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News Links | January 11, 2018

January 11, 2018 by SBCTC Communications

System News | Opinion

Chemco and Phillips 66 help WCC add to its chemistry lab

Local businesses Chemco and Phillips 66, along with the Tulalip Tribes Charitable Fund, have donated $44,000 in goods and cash to support Whatcom Community College’s growing science, technology, engineering and math programs. Chemco gave more than $31,000 in equipment for WCC’s chemistry lab. A high-performance liquid chromatography system, along with a differential scanning calorimeter, analyzes a variety of complex mixtures from pesticides to vitamins. Phillips 66 Ferndale Refinery and Tulalip donated $10,000 and $3,000, respectively, to buy software for the other equipment. The software is essential to convert the analog signal from the instruments into a digital signal computers can process and vice versa.
Lynden Tribune, Jan. 10, 2018

Opinion: Lift lives and incomes by investing in community colleges

The opportunity of free community college for every qualified student could change tens of thousands of lives. Providing that opportunity will also increase support for the woefully underpaid part-time faculty who teach over half of all courses at our state’s community and technical colleges. For too long, we have not invested properly in our community and technical colleges — which are the path to opportunity for 300,000 students a year. ... The State Board for Community and Technical Colleges understands the need to reverse the overreliance on part-time faculty. We have worked closely to propose investments increasing the percentage of full-time faculty and proven student success, retention and advising programs. Indeed, for this biennium, the House Democrats worked hard to secure $18 million in new support for these programs. Seattle Colleges and Puget Sound regional community and technical colleges are challenged by the high costs of operating and living costs in the region.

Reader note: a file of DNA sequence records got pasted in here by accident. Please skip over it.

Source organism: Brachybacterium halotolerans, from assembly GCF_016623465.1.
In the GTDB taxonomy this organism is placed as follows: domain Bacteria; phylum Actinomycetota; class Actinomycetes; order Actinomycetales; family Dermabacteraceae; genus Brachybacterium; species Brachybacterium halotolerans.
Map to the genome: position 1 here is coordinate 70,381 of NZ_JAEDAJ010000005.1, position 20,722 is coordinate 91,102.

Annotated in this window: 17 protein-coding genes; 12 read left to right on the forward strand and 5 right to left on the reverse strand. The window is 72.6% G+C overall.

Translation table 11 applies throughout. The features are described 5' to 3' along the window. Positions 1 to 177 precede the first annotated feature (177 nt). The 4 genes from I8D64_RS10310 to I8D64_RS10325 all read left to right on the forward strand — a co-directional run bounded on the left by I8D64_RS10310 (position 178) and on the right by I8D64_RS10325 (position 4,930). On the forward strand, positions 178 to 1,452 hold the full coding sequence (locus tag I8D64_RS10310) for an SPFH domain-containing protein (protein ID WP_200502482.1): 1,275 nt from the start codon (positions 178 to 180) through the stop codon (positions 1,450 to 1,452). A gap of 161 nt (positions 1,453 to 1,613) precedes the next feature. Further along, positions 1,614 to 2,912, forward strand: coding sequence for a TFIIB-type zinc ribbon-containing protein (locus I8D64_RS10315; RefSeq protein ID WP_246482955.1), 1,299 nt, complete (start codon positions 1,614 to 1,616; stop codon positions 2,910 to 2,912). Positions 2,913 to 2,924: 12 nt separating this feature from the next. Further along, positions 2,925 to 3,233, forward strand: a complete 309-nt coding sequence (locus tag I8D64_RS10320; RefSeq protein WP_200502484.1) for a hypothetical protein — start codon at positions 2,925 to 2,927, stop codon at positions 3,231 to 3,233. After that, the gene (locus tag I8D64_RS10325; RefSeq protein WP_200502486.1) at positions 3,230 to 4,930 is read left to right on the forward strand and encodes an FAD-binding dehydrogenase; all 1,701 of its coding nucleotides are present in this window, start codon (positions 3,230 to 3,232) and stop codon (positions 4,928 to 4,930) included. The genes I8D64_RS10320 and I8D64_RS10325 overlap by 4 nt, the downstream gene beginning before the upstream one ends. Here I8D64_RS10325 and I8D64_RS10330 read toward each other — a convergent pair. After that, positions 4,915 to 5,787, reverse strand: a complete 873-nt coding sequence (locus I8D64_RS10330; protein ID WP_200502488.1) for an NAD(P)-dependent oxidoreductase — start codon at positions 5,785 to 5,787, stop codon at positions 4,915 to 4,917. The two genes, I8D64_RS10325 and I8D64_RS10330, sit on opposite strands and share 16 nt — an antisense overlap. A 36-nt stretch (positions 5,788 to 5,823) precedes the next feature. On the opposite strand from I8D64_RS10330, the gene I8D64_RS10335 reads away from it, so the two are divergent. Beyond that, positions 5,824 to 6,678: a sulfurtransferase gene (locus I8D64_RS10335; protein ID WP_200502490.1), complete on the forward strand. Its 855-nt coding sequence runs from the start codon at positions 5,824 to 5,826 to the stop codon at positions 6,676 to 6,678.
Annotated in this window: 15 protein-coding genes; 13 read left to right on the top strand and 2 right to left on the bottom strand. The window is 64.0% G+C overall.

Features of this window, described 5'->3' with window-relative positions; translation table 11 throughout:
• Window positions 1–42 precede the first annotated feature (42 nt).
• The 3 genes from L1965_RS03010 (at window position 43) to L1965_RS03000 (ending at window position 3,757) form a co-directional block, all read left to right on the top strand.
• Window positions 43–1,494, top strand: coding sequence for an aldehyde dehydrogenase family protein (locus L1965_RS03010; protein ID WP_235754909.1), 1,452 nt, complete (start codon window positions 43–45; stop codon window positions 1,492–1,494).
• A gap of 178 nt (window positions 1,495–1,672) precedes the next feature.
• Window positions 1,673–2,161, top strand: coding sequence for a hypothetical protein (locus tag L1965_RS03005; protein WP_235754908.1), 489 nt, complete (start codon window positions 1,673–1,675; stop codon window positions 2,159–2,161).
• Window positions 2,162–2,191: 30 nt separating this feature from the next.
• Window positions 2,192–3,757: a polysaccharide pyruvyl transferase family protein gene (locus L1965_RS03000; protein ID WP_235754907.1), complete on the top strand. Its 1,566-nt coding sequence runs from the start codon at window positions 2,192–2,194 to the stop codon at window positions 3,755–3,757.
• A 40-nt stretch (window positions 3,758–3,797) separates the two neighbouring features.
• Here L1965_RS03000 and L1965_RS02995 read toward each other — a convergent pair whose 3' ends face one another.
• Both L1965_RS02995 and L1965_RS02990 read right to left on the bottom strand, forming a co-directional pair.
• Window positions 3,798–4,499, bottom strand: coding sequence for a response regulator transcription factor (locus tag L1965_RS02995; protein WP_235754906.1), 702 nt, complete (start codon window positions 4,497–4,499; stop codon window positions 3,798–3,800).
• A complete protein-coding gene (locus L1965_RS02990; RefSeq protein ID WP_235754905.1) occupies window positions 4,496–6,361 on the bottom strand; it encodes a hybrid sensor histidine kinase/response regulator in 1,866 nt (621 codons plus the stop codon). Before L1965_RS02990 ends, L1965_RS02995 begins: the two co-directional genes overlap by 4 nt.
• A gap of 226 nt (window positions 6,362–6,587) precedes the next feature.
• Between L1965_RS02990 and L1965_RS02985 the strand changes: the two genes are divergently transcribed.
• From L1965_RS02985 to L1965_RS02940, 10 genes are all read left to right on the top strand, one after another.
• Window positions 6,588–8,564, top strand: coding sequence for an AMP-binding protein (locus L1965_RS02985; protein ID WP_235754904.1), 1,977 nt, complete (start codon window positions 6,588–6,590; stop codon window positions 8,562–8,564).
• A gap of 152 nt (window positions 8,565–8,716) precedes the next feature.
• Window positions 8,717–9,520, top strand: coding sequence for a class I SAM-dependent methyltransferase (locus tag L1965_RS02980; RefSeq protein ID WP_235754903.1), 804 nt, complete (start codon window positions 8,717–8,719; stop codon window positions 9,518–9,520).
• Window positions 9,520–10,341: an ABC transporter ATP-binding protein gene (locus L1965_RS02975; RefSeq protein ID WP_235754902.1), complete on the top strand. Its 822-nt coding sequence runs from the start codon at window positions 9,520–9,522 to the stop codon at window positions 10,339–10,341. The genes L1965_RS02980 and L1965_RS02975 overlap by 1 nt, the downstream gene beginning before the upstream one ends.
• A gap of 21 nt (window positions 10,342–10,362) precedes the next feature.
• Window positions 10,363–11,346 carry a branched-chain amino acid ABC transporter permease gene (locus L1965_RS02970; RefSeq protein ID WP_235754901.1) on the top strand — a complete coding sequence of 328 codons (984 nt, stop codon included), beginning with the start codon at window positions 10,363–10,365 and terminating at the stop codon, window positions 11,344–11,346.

The Seattle Times, Jan. 9, 2018

Spokane lands spot on list of best places to work your way through college

For Spokane Falls Community College student Salvador Pina, the decision to work as a ramp agent at Spokane International Airport and go to school at the same time was a no-brainer. ... He’s not the only one who thinks Spokane’s a good place to avoid student loan debt: The city recently came in 13th on a Magnify Money’s list of the best places to work your way through college while living on your own. Springfield, Missouri, was the website’s top-rated city in the category, with St. Louis, Missouri; Little Rock, Arkansas; Knoxville, Tennessee; and Kansas City, Missouri, rounding out the top five. ... Many of the students attending community colleges work while in school, Community Colleges of Spokane spokeswoman Annie Gannon said. In fall 2016, 20 percent of students at CCS schools were working full time and 29 percent were working part time. Many were seeking employment.
The Spokesman-Review, Jan. 9, 2018

Slain SCC instructor remembered as ‘a brilliant, very funny woman’

Jade Bost was known as a tough instructor, prone to speeding through lectures and surprising her students with tricky test questions. But Bost’s no-nonsense teaching style earned her the respect of some former students during her 15 years in the biology department at Spokane Community College. “She cared about her students, and she pushed you really hard to make sure you do your best,” said Sarah Ennis, who took two quarters of anatomy and physiology under Bost in 2008. “I feel like we were able to learn more from her, rather than someone else, because she was very intense about it. She was good at what she did.”
The Spokesman-Review, Jan. 9, 2018

Trends | Horizons | Education

I 'crushed' my student loans in record time. (Free rent helped)